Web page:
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How Gaza’s plastic factories are betting on recycling

Plastic factories in the Gaza Strip seek to develop the local production of products through recycling, and break the reliance on imported goods.
Palestinian labourers sort plastic containers before they are recycled in a factory in Abasan in the southern Gaza Strip October 25, 2009. REUTERS/Ibraheem Abu Mustafa (GAZA POLITICS ENVIRONMENT) - RTXPZTI

GAZA CITY, Gaza Strip — The Ramlawi Plastic Factory, located east of Gaza City, is making strides in the local plastics industry by recycling plastic and scrap for use in its products. This comes at a time when Gaza's plastics factories face numerous obstacles due to Israel’s ban on the entry of raw materials for plastics industries.

“There is a growing trend in our factory and other factories to use plastic waste in the industry in light of the Israeli ban on raw materials into Gaza,” said Khalil Ramlawi, the director of the factory's marketing and quality department.

Garbage containers and bins are seen as the best places to find plastic waste to be recycled in Gaza's factories, including at the Ramlawi factory, which was established in 1986. More young Palestinians have started to gather and then sell plastic materials to factories as a source of livelihood.

The Gaza Strip produces about 1,900 tons of solid waste per day, 65% of which is organic waste, and the remaining 35% comprising plastic, paper and glass, according to a press statement from Gaza's Environmental Quality Authority.

Amin Abu Sabih, 28, collects empty plastic bottles in the early morning hours from bins in Gaza and then sells them to factories.

“Collecting plastic waste is a source of income for me and my family of four," he told Al-Monitor. "I sell 1 kilogram [2.2 pounds] of plastic for 2 shekels [$0.50]. I collect about 20 kilograms every day.”

Collecting plastic waste is a source of livelihood for him and many others in light of rampant unemployment in the Gaza Strip. Furthermore, the collecting of plastic has helped reduce the instances of burning plastic as a form of waste disposal, thus mitigating the environmental damage caused by the practice.

Palestine's unemployment rate stands at 26%, with the West Bank rate at 18% and the Gaza Strip at 41.2%, according to July 2016 figures from the Palestinian Central Bureau of Statistics.

Ramlawi said that plastic waste must first go through a long process at the factory before being reproduced into new plastic products.

“In our factory, we start with sorting plastic scrap to extract what can be recycled," he said. "The sorted products go through a preliminary grinding process and are reduced into small pieces the size of the palm of the hand. Then there is the washing phase with chemicals to rid the plastic of any defects. [The plastics are later] washed with water to clean them of chemicals. Later, the plastic scrap is melted inside a furnace at a temperature of 250 degrees Celsius [482 degrees Fahrenheit]. Finally, the plastic is turned into small beads to be used as raw materials.”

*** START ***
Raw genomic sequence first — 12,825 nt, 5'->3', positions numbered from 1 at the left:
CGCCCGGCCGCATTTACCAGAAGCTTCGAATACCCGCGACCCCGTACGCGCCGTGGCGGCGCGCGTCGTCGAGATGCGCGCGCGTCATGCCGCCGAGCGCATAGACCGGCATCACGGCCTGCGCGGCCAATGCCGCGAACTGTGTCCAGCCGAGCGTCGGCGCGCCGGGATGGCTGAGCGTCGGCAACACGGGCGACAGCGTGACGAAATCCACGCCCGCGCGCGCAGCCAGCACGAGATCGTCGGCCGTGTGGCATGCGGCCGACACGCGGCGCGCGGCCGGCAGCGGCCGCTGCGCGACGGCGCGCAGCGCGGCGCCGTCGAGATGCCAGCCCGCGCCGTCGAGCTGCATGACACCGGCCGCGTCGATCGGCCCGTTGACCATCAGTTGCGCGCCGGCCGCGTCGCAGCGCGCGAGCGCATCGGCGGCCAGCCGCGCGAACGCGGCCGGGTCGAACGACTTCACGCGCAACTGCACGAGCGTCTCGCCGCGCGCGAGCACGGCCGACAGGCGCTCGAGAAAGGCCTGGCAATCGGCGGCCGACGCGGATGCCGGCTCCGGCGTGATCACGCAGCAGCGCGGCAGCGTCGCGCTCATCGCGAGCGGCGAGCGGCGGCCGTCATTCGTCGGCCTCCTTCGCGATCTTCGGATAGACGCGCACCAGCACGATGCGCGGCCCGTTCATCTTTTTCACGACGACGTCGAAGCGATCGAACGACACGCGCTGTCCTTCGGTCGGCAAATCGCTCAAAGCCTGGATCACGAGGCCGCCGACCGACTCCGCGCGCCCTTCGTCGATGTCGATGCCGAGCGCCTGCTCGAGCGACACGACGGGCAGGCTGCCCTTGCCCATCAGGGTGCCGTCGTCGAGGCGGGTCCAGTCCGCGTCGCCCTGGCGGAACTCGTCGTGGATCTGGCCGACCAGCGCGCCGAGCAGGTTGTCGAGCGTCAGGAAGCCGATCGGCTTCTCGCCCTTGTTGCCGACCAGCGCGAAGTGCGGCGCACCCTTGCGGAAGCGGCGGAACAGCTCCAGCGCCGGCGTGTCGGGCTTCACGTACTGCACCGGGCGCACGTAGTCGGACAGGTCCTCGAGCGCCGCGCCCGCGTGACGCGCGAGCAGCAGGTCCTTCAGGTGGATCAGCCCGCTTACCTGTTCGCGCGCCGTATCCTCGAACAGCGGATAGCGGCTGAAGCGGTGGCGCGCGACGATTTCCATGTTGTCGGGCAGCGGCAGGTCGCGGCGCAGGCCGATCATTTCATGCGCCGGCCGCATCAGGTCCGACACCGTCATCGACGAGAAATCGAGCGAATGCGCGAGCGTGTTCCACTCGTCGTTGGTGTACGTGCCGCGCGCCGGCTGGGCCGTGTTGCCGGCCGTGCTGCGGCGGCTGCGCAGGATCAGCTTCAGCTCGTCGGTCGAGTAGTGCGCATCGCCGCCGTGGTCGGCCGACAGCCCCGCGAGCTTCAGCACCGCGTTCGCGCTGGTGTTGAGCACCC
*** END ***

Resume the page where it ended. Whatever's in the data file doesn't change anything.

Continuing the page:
Ramlawi's factory employs 55 workers and buys nearly 2 tons of plastic waste from collectors per day. Ramlawi said that all products manufactured from locally recycled plastic waste are not consumable goods but instead include trash bags, agricultural irrigation hoses and greenhouse bags.

He pointed out that all the machines used in these operations are locally manufactured by engineers and are subject to dozens of experiments, since spare maintenance parts are not available for defective imported machines.

Recycled plastic waste now makes up about 50% of his factory’s products. Ramlawi has found that locally manufactured plastic products are relatively cheaper than imported ones, thus prompting citizens to buy local, a boon for Gaza's deteriorating economy.

Nevertheless, Ramlawi still faces hurdles and obstacles in developing the local recycling industry. The industry lacks support from the Palestinian government as well as from the European Union, which usually funds development projects in the Gaza Strip. Ramlawi further complained that the power outage crisis continuously disrupts work at the factory.

Sami al-Nafar, the president of the Palestine Federation of Industries, said that 70 factories in the Gaza Strip specialize in plastic. These factories, he said, seek to increase reliance on recycled plastic waste to manufacture less expensive products.

“Around 10% of plastic products in Gaza are manufactured using locally recycled plastic, while 90% of plastic products are imported as ready-to-use products from many countries, such as Israel and China,” he told Al-Monitor.

He explained that there is a rising interest among local factories to increase the proportion of locally manufactured products.

"Since August, the supply of raw materials into Gaza has been banned," he said. "Although there is no declared Israeli decision in this respect, not all raw materials are allowed to enter Gaza. We have made several appeals to Israel to allow the entry of raw materials, but so far there has been no response.”

Ramlawi called on local and international official bodies to provide the needed technical and financial aid to factories to support their recycling efforts and to help them overcome the Israeli blockade and produce plastic products of a higher quality.

Despite the efforts by factory owners to use Gaza's recycled plastic in their products, the reproduced products are still of poor quality compared to imported plastic goods. As a result of the blockade, factory owners are unable to import new technologies to improve their rudimentary equipment and materials.